The immediate issue surrounding the penalty is pressing. The budget gimmick approved by the council sent $79 million to the school system so that that money could be used to pay off bonds to build schools. If the state’s penalty applies directly to the school system, it will likely be paid from the money that was to be used for the bonds. That would leave the county responsible for paying off those bonds from another source of money. But if the county makes the school system eat the money, the impact would be unpredictable.

All of this occurs in the background of severe budget problems. The county learned in November that income tax revenues due from the state are $85.2 million lower than originally projected. A County Council budget analysis states:

The total FY10 shortfall, based on the State’s new formula, could be in the range of $95 million, while the FY11 shortfall could be in the range of $110 million. These write downs alone could bring the County's estimated FY11 budget gap, which in September was projected at $364.4 million, to well over $500 million, despite the Council's November 17 approval of a $29.7 Savings Plan for FY10. Other factors could make the gap still larger.
In other words, no part of the county government has money laying around to pay off the penalty.

How did things get to this point? Multiple sources report that the school system offered the county a deal last spring to get around the $79 million MOE requirement. The terms of the deal were that the county would pay the schools the $79 million, but the schools would agree to hold the money in reserve. That money would then be available to finance next year’s budget. The reason that proposal fell apart was that many in Rockville did not trust Jerry Weast to sit on the money. And so the ill-fated budget gimmick was instituted, initiating the fall into the hole that the county now occupies.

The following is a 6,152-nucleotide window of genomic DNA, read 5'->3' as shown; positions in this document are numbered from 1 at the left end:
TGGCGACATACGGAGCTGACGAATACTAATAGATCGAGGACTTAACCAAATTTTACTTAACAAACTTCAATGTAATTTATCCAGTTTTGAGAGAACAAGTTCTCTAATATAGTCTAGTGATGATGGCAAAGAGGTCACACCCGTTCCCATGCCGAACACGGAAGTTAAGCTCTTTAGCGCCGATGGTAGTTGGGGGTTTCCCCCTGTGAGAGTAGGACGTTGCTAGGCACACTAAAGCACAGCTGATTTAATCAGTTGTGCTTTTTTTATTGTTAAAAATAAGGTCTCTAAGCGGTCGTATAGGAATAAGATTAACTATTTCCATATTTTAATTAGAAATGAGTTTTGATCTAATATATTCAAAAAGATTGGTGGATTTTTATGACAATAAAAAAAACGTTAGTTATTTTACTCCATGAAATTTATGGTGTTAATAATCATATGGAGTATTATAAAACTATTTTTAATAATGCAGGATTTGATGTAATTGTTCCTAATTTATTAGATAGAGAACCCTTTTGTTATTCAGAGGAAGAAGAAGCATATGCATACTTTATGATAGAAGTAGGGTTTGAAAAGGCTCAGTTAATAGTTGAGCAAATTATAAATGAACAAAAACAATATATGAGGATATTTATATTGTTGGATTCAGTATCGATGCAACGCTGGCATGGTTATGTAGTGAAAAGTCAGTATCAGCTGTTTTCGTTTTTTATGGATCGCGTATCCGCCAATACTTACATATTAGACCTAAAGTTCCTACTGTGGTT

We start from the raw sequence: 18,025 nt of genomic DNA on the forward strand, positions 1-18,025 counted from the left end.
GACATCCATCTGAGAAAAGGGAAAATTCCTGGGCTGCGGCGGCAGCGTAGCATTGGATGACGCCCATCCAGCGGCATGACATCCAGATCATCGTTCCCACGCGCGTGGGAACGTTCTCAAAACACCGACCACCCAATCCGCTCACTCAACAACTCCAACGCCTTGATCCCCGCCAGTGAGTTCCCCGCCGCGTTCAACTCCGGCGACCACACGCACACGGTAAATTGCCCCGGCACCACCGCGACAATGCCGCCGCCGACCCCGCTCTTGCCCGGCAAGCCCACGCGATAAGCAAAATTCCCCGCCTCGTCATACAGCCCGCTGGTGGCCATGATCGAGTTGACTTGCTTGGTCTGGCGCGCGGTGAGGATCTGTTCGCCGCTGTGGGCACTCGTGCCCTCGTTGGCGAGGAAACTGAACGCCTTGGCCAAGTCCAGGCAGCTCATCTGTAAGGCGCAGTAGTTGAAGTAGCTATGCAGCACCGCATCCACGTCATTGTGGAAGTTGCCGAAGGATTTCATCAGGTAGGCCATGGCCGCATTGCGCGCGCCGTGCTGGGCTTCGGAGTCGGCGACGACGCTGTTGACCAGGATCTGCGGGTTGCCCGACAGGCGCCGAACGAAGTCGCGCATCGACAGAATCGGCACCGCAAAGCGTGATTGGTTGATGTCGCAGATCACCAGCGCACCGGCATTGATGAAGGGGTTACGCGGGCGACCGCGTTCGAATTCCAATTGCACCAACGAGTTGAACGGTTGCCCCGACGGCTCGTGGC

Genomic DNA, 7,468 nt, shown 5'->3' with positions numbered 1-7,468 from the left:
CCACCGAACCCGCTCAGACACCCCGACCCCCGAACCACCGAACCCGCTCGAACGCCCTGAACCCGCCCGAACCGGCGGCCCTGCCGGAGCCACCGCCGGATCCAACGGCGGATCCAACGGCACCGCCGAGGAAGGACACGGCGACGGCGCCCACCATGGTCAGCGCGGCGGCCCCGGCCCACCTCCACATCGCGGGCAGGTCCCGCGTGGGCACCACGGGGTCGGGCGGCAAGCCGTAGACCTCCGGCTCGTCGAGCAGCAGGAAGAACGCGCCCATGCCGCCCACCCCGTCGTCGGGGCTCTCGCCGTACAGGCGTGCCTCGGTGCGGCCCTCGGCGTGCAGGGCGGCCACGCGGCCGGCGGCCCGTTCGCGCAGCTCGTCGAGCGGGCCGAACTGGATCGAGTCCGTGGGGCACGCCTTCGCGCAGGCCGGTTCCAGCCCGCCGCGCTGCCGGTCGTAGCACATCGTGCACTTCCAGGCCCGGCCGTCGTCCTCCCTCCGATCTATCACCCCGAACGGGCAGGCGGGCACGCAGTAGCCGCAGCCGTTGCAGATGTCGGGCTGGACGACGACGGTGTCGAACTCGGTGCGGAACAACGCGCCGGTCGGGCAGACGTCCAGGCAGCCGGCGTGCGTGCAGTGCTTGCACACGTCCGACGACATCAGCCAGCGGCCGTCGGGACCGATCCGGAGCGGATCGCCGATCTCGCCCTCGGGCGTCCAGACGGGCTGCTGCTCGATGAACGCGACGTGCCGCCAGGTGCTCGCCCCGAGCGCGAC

That brings us back to a central factor that handicaps the ability of the county to respond to adversity: a basic distrust between Weast and some of the county’s elected officeholders. We’ll look more closely at that issue in Part Two.


Friday, November 27, 2009

It’s Beginning to Look a Lot Like Christmas

By Marc Korman.

It’s beginning to look a lot like Christmas, unless you live in Bethesda where the Christmas decorations went up before Halloween. But not everyone in the County wants Christmas to start so early, despite what seemed like political consensus a year ago.

About a year ago, a little known law was thrust into the public eye when the County began to enforce a provision of the zoning ordinance which limits Christmas tree sales to December 5th through 25th. The law affects Christmas tree sales on lots in several residential, commercial, rural, and mixed use zones. The lot at the center of the storm was the North Bethesda United Methodist Church, though others were also affected and forced to shut down for a time.

Seeking to avoid being the County Executive who stole Christmas, Leggett announced that the law would not be enforced and allowed sales to resume before December 5th. He then introduced ZTA 8-18, which would eliminate the date restrictions in every zone Christmas tree sales are permitted. The Planning Board unanimously voted to support the amendment back in February, but so far the amendment has not passed the County Council.